So anyway, we also say hybrid European-Asian furniture in one room, brought in courtesy of the V.O.C. which was a dutch trading company that existed at the same time as the East India Trading Company.

The next room over held a giant sword, a cane, and large chest in the same glass display. There was a 70 year old mane in history who used the ivory handled can to walk up the steps to his own execution. He was dealt with by the sword in the glass, a broad executioner's sword with a skinny handle.

Now I know for a fact that swords are a messy way to go. Generally, I recall being informed that a single stroke doesn't do the job, because of the spinal cord getting in the way.

But this one. This one I can believe in. It was a hand and a half sword with a handle about the width of a skinny finger, and a thickness of an old wooden ruler. The blade, by contrast, was the width of a large mane's hand, or about the width of my brother in law's hand. While no longer sharp, the edge had clearly once held a good bite to it. There was no decoration on the blade or the handle. For some reason this austerity made it all the more deadly.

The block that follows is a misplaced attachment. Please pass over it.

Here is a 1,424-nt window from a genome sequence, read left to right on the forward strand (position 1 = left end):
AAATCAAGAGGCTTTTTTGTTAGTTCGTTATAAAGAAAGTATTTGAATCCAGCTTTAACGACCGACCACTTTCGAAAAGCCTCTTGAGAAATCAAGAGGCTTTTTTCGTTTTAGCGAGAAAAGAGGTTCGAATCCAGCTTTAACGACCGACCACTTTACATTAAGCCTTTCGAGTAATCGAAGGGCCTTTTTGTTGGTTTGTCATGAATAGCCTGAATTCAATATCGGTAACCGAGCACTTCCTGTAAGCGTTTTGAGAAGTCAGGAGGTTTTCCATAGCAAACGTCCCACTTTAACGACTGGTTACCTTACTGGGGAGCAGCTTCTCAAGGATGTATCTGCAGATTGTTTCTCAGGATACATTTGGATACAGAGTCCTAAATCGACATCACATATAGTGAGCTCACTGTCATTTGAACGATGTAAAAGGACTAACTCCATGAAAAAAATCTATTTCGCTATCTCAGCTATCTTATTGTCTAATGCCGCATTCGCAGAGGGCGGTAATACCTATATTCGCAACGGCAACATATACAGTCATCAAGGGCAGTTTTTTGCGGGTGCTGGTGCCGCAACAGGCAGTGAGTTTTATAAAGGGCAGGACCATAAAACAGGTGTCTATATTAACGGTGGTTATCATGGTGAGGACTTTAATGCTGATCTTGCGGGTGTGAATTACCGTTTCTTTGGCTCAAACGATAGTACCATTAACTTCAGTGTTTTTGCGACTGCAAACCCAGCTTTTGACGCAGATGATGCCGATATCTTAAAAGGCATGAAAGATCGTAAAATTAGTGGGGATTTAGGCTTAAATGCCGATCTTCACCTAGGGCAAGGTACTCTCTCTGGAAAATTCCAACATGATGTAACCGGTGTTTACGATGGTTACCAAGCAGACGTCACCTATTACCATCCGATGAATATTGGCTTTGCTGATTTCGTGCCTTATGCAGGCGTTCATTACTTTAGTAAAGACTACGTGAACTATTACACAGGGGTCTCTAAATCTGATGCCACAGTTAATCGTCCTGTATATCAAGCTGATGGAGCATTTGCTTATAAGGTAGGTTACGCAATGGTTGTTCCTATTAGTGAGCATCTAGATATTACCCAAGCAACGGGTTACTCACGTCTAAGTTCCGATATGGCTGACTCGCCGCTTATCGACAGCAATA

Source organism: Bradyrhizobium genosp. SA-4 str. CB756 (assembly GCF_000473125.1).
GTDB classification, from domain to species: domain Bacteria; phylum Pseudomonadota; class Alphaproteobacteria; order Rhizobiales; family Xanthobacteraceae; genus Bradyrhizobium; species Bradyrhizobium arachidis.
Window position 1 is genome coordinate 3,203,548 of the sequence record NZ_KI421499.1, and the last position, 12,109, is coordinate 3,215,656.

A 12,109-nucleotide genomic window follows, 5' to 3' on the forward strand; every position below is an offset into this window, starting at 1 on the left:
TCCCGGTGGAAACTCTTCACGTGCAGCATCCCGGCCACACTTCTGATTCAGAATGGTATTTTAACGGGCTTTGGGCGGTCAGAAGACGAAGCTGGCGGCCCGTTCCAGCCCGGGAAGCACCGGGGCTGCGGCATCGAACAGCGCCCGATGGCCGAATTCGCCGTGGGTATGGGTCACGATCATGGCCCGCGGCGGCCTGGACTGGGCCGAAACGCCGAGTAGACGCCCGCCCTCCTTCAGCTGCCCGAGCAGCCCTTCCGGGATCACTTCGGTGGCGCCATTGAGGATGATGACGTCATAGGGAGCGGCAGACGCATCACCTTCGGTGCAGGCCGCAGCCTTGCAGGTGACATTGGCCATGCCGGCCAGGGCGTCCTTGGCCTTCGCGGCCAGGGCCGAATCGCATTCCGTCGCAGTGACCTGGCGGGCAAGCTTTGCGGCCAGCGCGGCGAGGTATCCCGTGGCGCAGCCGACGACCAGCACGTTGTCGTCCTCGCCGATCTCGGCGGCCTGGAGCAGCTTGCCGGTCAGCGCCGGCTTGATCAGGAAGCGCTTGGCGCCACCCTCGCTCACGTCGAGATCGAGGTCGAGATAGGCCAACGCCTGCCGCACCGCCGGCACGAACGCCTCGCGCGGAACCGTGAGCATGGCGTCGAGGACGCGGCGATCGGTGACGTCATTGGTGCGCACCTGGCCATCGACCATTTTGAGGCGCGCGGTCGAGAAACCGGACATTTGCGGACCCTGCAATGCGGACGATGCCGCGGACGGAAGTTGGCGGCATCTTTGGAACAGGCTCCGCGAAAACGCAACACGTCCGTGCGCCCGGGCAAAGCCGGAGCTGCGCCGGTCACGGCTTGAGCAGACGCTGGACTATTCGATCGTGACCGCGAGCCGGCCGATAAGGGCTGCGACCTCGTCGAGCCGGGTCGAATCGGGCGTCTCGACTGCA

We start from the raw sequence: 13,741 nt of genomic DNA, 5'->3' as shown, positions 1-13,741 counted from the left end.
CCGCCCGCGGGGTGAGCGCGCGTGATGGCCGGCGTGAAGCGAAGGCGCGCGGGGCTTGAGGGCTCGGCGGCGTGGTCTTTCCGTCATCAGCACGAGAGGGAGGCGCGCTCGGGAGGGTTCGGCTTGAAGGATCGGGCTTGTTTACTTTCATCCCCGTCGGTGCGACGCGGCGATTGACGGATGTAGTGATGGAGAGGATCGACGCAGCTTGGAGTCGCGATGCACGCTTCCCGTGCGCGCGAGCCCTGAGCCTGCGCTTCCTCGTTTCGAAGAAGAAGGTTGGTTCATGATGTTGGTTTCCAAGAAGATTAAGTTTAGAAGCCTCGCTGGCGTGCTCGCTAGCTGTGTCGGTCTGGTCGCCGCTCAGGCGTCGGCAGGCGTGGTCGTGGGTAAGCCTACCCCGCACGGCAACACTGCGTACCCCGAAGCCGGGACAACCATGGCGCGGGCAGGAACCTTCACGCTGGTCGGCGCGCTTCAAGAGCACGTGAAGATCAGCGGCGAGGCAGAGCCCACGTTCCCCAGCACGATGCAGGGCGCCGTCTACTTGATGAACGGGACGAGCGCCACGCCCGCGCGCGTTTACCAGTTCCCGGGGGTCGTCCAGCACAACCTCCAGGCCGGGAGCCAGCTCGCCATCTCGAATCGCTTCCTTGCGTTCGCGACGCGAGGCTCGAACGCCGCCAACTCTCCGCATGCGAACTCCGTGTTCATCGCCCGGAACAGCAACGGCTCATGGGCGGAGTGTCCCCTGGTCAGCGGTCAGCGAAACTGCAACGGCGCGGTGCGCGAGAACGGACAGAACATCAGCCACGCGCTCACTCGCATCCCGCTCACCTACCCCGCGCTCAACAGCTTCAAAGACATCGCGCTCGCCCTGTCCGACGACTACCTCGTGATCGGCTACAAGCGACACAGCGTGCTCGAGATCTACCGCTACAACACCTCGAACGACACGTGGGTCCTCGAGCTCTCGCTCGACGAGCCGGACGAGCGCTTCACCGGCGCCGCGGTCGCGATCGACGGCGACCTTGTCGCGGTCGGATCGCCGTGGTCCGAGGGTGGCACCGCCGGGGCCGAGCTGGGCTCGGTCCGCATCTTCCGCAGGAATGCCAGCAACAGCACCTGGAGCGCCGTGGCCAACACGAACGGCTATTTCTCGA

As for the contents of the chest, nowhere did it say, or identify. But considering it shard a glass box, I suspect it was the old man's chest. Or perhaps his coffin.

There were two delicate carved hollow porcelain decorative jars, only slightly thick than rice paper, and in some places held together with rice paper and glue. And of course, there were portraits galore!

I can't forget the large room dedicated to Rembrandt and his contemporaries. Lots of formal portraits and still life paints. Mostly portraits. My favorite was of a young man playing a lyre, with a joyful look on his face and about him. This was painted by a famous female artist of the time. Second would be the young girl of around eight dressed in a green velvet woman's dress and very formally.